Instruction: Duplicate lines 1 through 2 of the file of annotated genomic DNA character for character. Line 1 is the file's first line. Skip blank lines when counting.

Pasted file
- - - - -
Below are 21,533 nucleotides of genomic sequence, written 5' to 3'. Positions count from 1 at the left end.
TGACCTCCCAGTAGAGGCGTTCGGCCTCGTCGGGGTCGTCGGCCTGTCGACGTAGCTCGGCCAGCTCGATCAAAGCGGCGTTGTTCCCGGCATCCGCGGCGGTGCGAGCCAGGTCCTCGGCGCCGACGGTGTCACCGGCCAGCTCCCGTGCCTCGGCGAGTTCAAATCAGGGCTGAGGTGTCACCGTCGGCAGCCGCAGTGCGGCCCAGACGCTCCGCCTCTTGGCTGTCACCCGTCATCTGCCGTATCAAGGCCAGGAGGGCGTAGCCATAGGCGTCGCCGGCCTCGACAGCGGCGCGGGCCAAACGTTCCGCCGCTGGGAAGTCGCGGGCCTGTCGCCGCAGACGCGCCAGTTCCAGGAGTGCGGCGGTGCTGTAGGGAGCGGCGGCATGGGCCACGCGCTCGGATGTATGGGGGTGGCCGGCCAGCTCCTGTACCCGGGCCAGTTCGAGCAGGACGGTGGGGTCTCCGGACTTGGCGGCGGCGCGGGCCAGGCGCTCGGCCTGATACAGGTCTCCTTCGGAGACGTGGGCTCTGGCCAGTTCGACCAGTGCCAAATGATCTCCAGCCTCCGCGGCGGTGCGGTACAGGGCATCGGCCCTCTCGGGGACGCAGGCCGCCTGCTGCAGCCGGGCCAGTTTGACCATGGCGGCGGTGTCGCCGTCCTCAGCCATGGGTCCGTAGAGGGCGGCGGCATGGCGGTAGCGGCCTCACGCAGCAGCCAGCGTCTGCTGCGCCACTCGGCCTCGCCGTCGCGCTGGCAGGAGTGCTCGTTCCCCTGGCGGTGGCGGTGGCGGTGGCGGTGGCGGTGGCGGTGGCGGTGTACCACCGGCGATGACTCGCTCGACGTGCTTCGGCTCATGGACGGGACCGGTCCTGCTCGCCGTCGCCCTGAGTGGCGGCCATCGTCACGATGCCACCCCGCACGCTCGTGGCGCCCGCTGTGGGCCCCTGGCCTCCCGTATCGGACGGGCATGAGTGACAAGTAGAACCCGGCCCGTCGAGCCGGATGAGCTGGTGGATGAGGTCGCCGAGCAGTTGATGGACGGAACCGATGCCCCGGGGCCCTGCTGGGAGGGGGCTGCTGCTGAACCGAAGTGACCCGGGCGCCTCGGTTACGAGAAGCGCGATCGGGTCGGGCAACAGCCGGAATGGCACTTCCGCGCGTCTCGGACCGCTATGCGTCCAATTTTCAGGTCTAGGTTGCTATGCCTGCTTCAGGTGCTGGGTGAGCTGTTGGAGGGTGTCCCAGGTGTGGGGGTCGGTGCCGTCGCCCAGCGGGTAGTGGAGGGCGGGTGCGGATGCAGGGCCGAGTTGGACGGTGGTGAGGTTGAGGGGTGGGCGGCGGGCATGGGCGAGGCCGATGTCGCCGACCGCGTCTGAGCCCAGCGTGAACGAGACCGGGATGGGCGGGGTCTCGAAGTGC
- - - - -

Below are 21,533 nucleotides of genomic sequence, written 5' to 3'. Positions count from 1 at the left end.
TGACCTCCCAGTAGAGGCGTTCGGCCTCGTCGGGGTCGTCGGCCTGTCGACGTAGCTCGGCCAGCTCGATCAAAGCGGCGTTGTTCCCGGCATCCGCGGCGGTGCGAGCCAGGTCCTCGGCGCCGACGGTGTCACCGGCCAGCTCCCGTGCCTCGGCGAGTTCAAATCAGGGCTGAGGTGTCACCGTCGGCAGCCGCAGTGCGGCCCAGACGCTCCGCCTCTTGGCTGTCACCCGTCATCTGCCGTATCAAGGCCAGGAGGGCGTAGCCATAGGCGTCGCCGGCCTCGACAGCGGCGCGGGCCAAACGTTCCGCCGCTGGGAAGTCGCGGGCCTGTCGCCGCAGACGCGCCAGTTCCAGGAGTGCGGCGGTGCTGTAGGGAGCGGCGGCATGGGCCACGCGCTCGGATGTATGGGGGTGGCCGGCCAGCTCCTGTACCCGGGCCAGTTCGAGCAGGACGGTGGGGTCTCCGGACTTGGCGGCGGCGCGGGCCAGGCGCTCGGCCTGATACAGGTCTCCTTCGGAGACGTGGGCTCTGGCCAGTTCGACCAGTGCCAAATGATCTCCAGCCTCCGCGGCGGTGCGGTACAGGGCATCGGCCCTCTCGGGGACGCAGGCCGCCTGCTGCAGCCGGGCCAGTTTGACCATGGCGGCGGTGTCGCCGTCCTCAGCCATGGGTCCGTAGAGGGCGGCGGCATGGCGGTAGCGGCCTCACGCAGCAGCCAGCGTCTGCTGCGCCACTCGGCCTCGCCGTCGCGCTGGCAGGAGTGCTCGTTCCCCTGGCGGTGGCGGTGGCGGTGGCGGTGGCGGTGGCGGTGGCGGTGTACCACCGGCGATGACTCGCTCGACGTGCTTCGGCTCATGGACGGGACCGGTCCTGCTCGCCGTCGCCCTGAGTGGCGGCCATCGTCACGATGCCACCCCGCACGCTCGTGGCGCCCGCTGTGGGCCCCTGGCCTCCCGTATCGGACGGGCATGAGTGACAAGTAGAACCCGGCCCGTCGAGCCGGATGAGCTGGTGGATGAGGTCGCCGAGCAGTTGATGGACGGAACCGATGCCCCGGGGCCCTGCTGGGAGGGGGCTGCTGCTGAACCGAAGTGACCCGGGCGCCTCGGTTACGAGAAGCGCGATCGGGTCGGGCAACAGCCGGAATGGCACTTCCGCGCGTCTCGGACCGCTATGCGTCCAATTTTCAGGTCTAGGTTGCTATGCCTGCTTCAGGTGCTGGGTGAGCTGTTGGAGGGTGTCCCAGGTGTGGGGGTCGGTGCCGTCGCCCAGCGGGTAGTGGAGGGCGGGTGCGGATGCAGGGCCGAGTTGGACGGTGGTGAGGTTGAGGGGTGGGCGGCGGGCATGGGCGAGGCCGATGTCGCCGACCGCGTCTGAGCCCAGCGTGAACGAGACCGGGATGGGCGGGGTCTCGAAGTGC